Ford made a couple of announcements this week regarding mobility and its efforts to get self-driving cars on the road.
According to a blog post published Monday by Sherif Marakby, CEO of Ford’s autonomous vehicle division, the automaker will expand testing of driverless cars to Washington, DC.
“Not only do self-driving vehicles need to operate safely and reliably, but they also need to work in concert with the businesses, people, and cities they serve,” Marakby wrote. “On top of all this, they must operate within an ecosystem that supports their operation and maintenance. As Ford’s work in all those areas continues in Detroit, Pittsburgh, and Miami, we are expanding to become the first company to test autonomous vehicles in Washington, DC.”
Marakby said in his post that Ford will continue its work with partner Argo AI to map all eight wards of the District and gather data that will help improve how the vehicles get around. Over the next year, he wrote, the fleet will grow as Ford expands areas of testing, including within the city’s downtown core. To manage the fleet of vehicles on the ground, Ford has established an autonomous vehicle operations terminal in the District’s Ward 5. In Ward 8, Sherif said Ford will collaborate with the DC Infrastructure Academy, a workforce training center launched earlier this year by Mayor Muriel Bowser.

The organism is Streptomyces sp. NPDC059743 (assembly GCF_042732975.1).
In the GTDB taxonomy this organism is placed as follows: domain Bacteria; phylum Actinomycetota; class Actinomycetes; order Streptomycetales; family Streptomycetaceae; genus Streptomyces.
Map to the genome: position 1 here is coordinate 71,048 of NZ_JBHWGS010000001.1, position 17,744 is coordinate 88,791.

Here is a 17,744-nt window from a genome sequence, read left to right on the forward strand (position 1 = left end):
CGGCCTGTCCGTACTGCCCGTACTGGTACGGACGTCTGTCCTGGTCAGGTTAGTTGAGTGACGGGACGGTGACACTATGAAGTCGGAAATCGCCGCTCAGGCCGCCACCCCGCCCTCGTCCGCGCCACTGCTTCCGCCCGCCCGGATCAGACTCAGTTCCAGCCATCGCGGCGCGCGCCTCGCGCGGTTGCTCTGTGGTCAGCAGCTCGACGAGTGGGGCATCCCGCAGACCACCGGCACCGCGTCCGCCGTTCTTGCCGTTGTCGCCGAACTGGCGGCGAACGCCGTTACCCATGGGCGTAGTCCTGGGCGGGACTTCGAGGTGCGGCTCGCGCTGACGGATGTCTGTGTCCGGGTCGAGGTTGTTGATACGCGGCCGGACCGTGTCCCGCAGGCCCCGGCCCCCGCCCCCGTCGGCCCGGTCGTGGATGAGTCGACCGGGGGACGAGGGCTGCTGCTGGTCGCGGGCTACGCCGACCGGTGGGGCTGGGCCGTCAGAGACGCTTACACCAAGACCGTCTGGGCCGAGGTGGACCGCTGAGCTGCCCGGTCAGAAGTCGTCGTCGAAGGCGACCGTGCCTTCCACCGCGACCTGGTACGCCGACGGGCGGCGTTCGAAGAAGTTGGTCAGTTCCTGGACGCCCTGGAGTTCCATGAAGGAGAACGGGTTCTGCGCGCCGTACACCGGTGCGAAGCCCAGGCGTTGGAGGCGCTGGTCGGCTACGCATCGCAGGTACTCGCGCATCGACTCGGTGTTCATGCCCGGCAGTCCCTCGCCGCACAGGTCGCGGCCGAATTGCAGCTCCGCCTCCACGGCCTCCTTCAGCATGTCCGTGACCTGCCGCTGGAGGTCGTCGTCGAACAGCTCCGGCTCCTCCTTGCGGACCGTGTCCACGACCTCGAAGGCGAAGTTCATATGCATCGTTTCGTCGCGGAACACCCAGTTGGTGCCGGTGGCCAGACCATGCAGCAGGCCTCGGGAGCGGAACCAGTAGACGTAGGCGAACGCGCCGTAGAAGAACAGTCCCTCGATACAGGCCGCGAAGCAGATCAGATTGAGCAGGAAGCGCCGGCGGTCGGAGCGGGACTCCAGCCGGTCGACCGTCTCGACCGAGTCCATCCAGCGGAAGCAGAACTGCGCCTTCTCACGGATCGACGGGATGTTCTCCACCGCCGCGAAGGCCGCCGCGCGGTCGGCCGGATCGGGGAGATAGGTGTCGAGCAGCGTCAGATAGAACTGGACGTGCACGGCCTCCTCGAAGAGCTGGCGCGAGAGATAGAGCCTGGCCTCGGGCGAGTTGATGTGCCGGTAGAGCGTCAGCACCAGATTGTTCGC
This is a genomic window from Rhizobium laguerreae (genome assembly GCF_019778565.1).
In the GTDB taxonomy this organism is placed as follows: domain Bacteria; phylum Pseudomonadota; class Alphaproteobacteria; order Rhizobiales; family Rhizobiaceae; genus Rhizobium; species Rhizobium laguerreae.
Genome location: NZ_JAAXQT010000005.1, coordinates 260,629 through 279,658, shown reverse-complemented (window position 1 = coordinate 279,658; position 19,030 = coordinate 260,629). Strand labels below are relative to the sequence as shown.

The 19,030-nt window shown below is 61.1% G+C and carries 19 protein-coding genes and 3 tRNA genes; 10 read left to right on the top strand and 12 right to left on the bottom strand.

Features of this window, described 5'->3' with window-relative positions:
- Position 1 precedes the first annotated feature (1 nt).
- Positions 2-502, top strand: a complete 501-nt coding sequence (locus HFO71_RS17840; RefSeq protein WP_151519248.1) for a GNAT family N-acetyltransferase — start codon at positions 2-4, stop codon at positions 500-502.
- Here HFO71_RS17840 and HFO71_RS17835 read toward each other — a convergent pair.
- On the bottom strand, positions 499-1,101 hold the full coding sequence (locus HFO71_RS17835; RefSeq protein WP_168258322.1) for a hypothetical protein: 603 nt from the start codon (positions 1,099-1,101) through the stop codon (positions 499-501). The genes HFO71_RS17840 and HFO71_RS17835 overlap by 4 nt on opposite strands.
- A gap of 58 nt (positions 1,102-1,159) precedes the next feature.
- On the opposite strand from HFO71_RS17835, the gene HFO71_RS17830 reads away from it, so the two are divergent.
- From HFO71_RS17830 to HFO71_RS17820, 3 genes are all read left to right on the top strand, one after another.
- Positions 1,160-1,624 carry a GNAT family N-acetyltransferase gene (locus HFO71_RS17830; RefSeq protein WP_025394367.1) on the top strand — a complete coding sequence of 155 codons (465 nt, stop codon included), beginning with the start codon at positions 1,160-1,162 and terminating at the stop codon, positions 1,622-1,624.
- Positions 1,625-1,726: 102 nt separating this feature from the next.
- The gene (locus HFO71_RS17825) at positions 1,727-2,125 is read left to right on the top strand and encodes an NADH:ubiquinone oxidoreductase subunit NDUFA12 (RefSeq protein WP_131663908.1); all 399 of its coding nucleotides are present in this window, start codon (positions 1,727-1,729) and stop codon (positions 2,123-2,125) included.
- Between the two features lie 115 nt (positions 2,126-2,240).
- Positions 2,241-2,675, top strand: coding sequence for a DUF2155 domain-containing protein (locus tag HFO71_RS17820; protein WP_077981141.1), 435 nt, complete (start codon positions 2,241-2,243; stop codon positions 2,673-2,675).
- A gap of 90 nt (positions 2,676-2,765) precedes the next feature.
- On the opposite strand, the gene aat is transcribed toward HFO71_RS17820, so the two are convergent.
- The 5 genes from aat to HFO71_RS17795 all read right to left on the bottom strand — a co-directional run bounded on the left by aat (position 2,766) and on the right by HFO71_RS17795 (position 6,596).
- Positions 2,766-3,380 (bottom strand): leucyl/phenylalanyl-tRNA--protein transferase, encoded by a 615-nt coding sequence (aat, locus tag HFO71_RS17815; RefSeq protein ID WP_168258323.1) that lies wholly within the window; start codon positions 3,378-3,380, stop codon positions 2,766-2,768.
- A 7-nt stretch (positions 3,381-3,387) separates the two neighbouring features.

“We are looking to train a roster of vehicle operators, who will be responsible for safely operating and monitoring our test vehicles on public roads and on closed courses throughout the development process,” Sherif wrote. “Additionally, we will work to train residents for auto technician careers that could involve self-driving vehicles in the future. This training will be through courses developed by Excel Automotive in Ward 7 and Ford’s Automotive Career Exploration program, with support from local dealers Chesapeake Ford Truck, DARCARS, and Sheehy Ford of Marlow Heights.”
The city’s long-term plan calls for it to become a test bed for self-driving vehicles and connected technology, Sherif wrote. To that end, the nation’s capital is part of the Bloomberg Aspen Initiative on Cities and Autonomous Vehicles and is the first city to conduct pilots with food delivery bots, he said.
Of course, setting up shop where the federal government is headquartered also means legislators will be able to see autonomous vehicles in action, which Ford hopes will ease the process of creating standards and safety regulations. “It’s important that lawmakers see self-driving vehicles with their own eyes as we keep pushing for legislation that governs their safe use across the country,” Sherif said.
In other Ford news: This week, rental car company Avis announced an agreement with Ford Commercial Solutions, which manages the automaker’s fleet operations, to connect more than 35,000 Ford vehicles in Avis’s U.S. fleet.
According to a press release, Avis customers with connected Ford cars will be able to manage their entire rental experience through the Avis mobile app. The Ford vehicles will also provide real-time telemetry data to Avis fleet managers, including odometer, fuel level, and vehicle condition updates, allowing them to process information faster.
Avis said it expects more than 10,000 Ford vehicles in the Avis fleet to be connected by the end of 2018, and more than 35,000 by summer 2019.